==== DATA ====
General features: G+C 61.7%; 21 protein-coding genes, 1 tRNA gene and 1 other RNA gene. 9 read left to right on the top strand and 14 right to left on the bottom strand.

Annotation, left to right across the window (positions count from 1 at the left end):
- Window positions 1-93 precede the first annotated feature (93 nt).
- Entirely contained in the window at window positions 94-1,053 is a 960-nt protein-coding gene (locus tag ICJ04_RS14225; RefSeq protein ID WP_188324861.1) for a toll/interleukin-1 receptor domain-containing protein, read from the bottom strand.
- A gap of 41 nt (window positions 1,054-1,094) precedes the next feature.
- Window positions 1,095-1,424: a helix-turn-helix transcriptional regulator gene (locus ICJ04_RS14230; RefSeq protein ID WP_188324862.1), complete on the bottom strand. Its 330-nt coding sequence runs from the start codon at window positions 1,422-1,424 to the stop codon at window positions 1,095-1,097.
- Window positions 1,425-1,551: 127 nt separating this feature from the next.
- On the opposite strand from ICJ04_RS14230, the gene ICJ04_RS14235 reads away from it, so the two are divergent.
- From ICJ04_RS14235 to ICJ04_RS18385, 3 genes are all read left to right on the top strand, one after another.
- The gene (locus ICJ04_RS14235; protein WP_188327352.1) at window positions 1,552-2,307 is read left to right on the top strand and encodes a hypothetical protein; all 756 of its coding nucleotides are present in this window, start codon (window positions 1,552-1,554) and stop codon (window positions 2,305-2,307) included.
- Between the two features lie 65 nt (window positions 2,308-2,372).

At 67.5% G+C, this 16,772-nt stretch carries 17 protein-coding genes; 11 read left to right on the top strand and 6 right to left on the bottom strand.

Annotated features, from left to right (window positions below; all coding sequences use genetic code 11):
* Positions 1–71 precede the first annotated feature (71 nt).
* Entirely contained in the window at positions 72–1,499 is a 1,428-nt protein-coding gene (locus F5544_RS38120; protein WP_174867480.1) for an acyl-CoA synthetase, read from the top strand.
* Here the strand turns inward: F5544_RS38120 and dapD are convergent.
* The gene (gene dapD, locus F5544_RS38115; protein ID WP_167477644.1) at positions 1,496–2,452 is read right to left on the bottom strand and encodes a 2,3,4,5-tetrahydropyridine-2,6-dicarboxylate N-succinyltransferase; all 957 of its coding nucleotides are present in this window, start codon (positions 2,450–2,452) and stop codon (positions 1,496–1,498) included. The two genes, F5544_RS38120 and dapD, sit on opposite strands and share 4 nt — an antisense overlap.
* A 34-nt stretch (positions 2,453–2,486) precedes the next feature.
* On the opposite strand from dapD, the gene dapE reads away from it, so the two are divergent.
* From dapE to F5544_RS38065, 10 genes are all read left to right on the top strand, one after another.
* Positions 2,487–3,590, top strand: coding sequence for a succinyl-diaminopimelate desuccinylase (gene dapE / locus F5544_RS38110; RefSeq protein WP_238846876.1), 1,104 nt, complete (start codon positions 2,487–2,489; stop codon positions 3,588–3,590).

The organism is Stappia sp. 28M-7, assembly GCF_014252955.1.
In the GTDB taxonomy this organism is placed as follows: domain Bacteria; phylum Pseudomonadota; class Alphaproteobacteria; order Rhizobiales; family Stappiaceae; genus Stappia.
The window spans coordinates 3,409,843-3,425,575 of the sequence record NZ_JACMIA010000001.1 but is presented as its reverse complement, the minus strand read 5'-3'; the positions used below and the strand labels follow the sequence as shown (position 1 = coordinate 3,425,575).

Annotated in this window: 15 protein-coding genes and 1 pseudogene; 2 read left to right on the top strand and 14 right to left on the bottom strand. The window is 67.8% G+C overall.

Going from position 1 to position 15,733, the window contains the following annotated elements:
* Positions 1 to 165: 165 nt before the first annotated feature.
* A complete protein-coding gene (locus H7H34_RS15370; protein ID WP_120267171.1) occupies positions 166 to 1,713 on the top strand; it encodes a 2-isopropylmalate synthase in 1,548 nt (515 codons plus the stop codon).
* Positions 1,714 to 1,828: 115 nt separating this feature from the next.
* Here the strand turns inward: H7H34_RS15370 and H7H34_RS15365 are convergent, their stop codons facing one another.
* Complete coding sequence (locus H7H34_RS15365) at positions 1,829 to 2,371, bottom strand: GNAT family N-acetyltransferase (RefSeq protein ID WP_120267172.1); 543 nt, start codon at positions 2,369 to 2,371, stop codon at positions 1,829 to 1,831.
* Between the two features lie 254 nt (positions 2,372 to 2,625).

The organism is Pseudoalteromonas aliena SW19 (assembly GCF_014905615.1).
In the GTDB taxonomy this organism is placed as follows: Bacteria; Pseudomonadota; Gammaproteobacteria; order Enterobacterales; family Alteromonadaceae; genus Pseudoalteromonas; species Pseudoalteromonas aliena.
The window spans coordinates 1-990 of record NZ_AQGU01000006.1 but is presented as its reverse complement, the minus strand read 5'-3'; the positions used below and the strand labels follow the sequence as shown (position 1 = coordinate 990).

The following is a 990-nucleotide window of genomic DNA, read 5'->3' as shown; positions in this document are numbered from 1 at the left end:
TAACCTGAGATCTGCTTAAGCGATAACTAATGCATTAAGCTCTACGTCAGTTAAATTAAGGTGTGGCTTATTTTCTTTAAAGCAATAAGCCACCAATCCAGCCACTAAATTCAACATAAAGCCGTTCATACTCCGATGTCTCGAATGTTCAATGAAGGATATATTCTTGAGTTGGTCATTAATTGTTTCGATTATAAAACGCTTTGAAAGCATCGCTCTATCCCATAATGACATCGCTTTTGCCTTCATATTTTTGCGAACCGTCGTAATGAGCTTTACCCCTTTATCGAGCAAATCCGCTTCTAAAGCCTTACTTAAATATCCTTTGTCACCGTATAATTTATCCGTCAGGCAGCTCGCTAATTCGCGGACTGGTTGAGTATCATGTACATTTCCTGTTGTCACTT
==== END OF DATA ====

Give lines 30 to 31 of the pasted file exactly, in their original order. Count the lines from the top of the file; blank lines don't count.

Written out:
* Here the strand turns inward: H7H34_RS15370 and H7H34_RS15365 are convergent, their stop codons facing one another.
* Complete coding sequence (locus H7H34_RS15365) at positions 1,829 to 2,371, bottom strand: GNAT family N-acetyltransferase (RefSeq protein ID WP_120267172.1); 543 nt, start codon at positions 2,369 to 2,371, stop codon at positions 1,829 to 1,831.